The corporate tax rate under H-R would drop from the current 35 percent to 19 percent. The H-R corporate tax proposal also differs from the existing system in that only income from domestic operations would be counted toward the corporation's gross income; by contrast, the current system taxes foreign profits of domestic firms.
As far as deductions go, firms could deduct only wages and salaries and not fringe benefits, whereas the current law allows firms to deduct both. In addition, under current law, individuals are not taxed on the value of their fringe benefits, such as paid vacations or their employer's contribution to their health insurance premium. Many economists believe that the current system provides an incentive for firms and their employees to shift an increasing percentage of their compensation to fringe benefits rather than cash wages. The H-R proposal would eliminate this by taxing the value of fringe benefits at the corporate level.
Probably the most dramatic corporate income tax change included in H-R is the treatment of capital equipment and structures (investment). The Hall-Rabushka flat tax simplifies the corporate tax code significantly by allowing capital equipment to be expensed rather than depreciated.7 This feature gives firms an incentive to add to their productivity enhancing stock of durable assets, which, with the elimination of the double taxation of investment income, would substantially improve capital formation. Essentially, the H-R business tax is a value-added tax that operates by taxing firms on the difference between the gross revenue of their sales and the price of their inputs, such as wages and salaries and intermediate goods.
So, what are the likely effects on interest rates and financial markets if the H-R flat tax would become law? In general, the demand for credit would decrease because interest paid would no longer be deductible by either individuals or businesses. At the same time, the supply of credit would increase (the result of enhanced incentives to increase saving) because interest income would no longer be taxable—in other words, lending money would be more attractive.8 All other things equal, removing this tax distortion would cause interest rates to fall. Some economists have estimated that interest rates could decline by as much as 150 basis points, while other economists speculate that rates may actually rise because of an expected increase in economic activity that would boost the demand for credit.9
When it comes to the broader macroeconomic effects on growth and living standards, the H-R proposal, like any tax reform plan, would create winners and losers. If the winners could more than compensate the losers and still remain better off than before the tax reform was enacted, then, from an economic perspective, it is a good idea. Although the economic effects are always difficult to predict, let alone estimate accurately, the flat tax is probably a substantial improvement over the current system on economic grounds alone.
Introduced as Congressional legislation by Senators Pete Domenici (R-N.M.) and Sam Nunn (D-Ga.), the USA proposal is a consumed income tax, which means that it effectively taxes income that is used to consume goods and services by not taxing income that is saved. The USA proposal shares many of the same features as the Hall-Rabushka flat tax on the business side, but differs in many important ways on the individual side.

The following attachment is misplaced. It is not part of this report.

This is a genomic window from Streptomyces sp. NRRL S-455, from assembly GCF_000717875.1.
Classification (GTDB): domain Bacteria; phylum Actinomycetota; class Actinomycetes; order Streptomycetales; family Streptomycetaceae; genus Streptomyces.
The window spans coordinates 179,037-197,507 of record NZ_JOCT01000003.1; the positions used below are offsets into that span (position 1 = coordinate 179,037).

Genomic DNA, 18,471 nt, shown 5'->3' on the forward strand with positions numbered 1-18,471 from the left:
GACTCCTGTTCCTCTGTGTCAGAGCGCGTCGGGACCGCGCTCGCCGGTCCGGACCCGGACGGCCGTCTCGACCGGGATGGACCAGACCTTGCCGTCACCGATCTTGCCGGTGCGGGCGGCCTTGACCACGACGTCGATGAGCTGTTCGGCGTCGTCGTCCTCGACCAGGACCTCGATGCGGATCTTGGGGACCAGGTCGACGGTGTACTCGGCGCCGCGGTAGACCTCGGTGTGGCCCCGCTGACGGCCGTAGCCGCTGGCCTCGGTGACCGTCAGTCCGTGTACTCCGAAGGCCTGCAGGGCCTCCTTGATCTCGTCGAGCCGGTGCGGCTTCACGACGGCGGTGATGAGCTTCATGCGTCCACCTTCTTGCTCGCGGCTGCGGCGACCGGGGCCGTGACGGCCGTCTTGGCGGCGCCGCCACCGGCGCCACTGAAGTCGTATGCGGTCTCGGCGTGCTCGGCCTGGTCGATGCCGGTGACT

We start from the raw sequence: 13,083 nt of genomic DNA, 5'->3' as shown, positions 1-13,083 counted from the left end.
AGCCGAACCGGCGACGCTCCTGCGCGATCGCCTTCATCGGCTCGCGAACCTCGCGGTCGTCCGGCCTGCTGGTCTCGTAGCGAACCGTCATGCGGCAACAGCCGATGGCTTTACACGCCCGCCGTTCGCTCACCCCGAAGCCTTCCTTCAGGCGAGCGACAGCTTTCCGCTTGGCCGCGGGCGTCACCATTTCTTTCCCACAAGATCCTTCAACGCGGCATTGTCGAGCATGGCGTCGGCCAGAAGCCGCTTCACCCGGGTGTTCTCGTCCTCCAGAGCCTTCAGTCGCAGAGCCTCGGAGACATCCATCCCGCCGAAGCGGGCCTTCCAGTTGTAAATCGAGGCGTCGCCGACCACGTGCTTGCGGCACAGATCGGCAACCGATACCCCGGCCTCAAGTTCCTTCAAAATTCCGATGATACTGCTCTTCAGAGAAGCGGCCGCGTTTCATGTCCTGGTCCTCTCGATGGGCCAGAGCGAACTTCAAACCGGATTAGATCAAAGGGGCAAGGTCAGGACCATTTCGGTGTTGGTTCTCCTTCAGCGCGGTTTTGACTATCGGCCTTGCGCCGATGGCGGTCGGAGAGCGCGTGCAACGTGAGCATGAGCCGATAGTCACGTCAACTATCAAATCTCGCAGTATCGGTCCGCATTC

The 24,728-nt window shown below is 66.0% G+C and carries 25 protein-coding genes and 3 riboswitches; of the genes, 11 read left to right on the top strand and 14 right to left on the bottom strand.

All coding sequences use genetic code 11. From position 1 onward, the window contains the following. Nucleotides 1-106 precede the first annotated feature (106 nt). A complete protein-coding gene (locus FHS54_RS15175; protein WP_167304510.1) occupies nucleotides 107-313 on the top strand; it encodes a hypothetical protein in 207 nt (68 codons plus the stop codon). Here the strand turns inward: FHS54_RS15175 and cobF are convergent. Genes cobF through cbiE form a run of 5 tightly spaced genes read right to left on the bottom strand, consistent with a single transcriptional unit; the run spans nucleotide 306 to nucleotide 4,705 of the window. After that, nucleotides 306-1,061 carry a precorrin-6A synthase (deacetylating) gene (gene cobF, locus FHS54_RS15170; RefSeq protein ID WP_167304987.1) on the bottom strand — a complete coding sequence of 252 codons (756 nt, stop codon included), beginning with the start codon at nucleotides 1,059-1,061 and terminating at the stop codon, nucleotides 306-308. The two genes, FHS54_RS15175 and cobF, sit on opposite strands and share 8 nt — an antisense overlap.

For the individual, the USA proposal expands the H-R definition of gross income to include financial income, such as dividends and interest payments or the sale of stocks or bonds (capital gains). This feature of the proposal maintains the double-taxing of investment income and, thus, is not as saving-friendly as the flat tax. To offset this disincentive to save, the USA proposal allows the taxpayer to take a credit for the amount of payroll tax he pays (Social Security and Medicare). Also unlike the H-R flat tax proposal, the USA tax would keep the deductions for mortgage interest, charities and alimony, but would scrap the deductions for property taxes and state and local taxes.
A key saving feature of the USA reform is that it would allow an individual to deduct the net amount saved during the year from the taxpayer's gross income; this could be accomplished through annual increases in a savings account, purchases of stocks and bonds or start-up capital used to finance a small business. In principle, this feature could offset the double taxation of investment income because, if saved, the entire amount would be deducted from the taxable gross income. However, if a taxpayer ended up with a net dissaving for the year (meaning that money is taken away from savings to finance consumption), then that amount would be taxable and effectively added to the person's tax base. The USA plan has three rates, ranging from 19 percent to 40 percent—although the marginal taxes would drop to between 11 percent to 32 percent because of the payroll tax deduction feature.
On the business side, the USA proposal is a value-added tax very similar to the H-R proposal in that outlays for capital equipment are immediately expensed rather than depreciated. But unlike the flat tax, firms in a USA framework could not deduct wages and salaries or pensions. Firms would, however, receive a credit for the portion of the federal payroll tax they pay (currently a little less than 8 percent). To compensate firms for the curtailment of deductions, the corporate tax rate would be lowered to 11 percent.